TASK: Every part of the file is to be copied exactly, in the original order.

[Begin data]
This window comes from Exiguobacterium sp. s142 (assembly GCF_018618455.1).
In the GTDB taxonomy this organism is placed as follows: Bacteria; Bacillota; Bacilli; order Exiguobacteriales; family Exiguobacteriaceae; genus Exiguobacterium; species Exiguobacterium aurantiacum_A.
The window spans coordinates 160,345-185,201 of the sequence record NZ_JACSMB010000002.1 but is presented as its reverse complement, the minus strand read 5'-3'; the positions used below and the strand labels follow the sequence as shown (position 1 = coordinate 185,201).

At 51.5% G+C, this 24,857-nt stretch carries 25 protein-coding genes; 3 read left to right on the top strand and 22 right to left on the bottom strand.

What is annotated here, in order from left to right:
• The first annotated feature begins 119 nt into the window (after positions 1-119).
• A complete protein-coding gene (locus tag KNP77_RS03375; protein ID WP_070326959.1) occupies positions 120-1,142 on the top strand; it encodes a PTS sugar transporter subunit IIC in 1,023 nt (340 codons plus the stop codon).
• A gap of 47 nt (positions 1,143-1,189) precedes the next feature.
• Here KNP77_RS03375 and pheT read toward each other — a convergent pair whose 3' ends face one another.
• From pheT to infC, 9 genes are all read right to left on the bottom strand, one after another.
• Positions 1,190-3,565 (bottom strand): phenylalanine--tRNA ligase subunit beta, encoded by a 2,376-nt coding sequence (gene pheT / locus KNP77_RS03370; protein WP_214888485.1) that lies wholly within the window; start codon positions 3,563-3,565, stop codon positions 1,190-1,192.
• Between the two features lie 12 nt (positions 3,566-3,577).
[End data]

This window comes from Exiguobacterium sp. s142 (assembly GCF_018618455.1).
In the GTDB taxonomy this organism is placed as follows: Bacteria; Bacillota; Bacilli; order Exiguobacteriales; family Exiguobacteriaceae; genus Exiguobacterium; species Exiguobacterium aurantiacum_A.
The window spans coordinates 160,345-185,201 of the sequence record NZ_JACSMB010000002.1 but is presented as its reverse complement, the minus strand read 5'-3'; the positions used below and the strand labels follow the sequence as shown (position 1 = coordinate 185,201).

At 51.5% G+C, this 24,857-nt stretch carries 25 protein-coding genes; 3 read left to right on the top strand and 22 right to left on the bottom strand.

What is annotated here, in order from left to right:
• The first annotated feature begins 119 nt into the window (after positions 1-119).
• A complete protein-coding gene (locus tag KNP77_RS03375; protein ID WP_070326959.1) occupies positions 120-1,142 on the top strand; it encodes a PTS sugar transporter subunit IIC in 1,023 nt (340 codons plus the stop codon).
• A gap of 47 nt (positions 1,143-1,189) precedes the next feature.
• Here KNP77_RS03375 and pheT read toward each other — a convergent pair whose 3' ends face one another.
• From pheT to infC, 9 genes are all read right to left on the bottom strand, one after another.
• Positions 1,190-3,565 (bottom strand): phenylalanine--tRNA ligase subunit beta, encoded by a 2,376-nt coding sequence (gene pheT / locus KNP77_RS03370; protein WP_214888485.1) that lies wholly within the window; start codon positions 3,563-3,565, stop codon positions 1,190-1,192.
• Between the two features lie 12 nt (positions 3,566-3,577).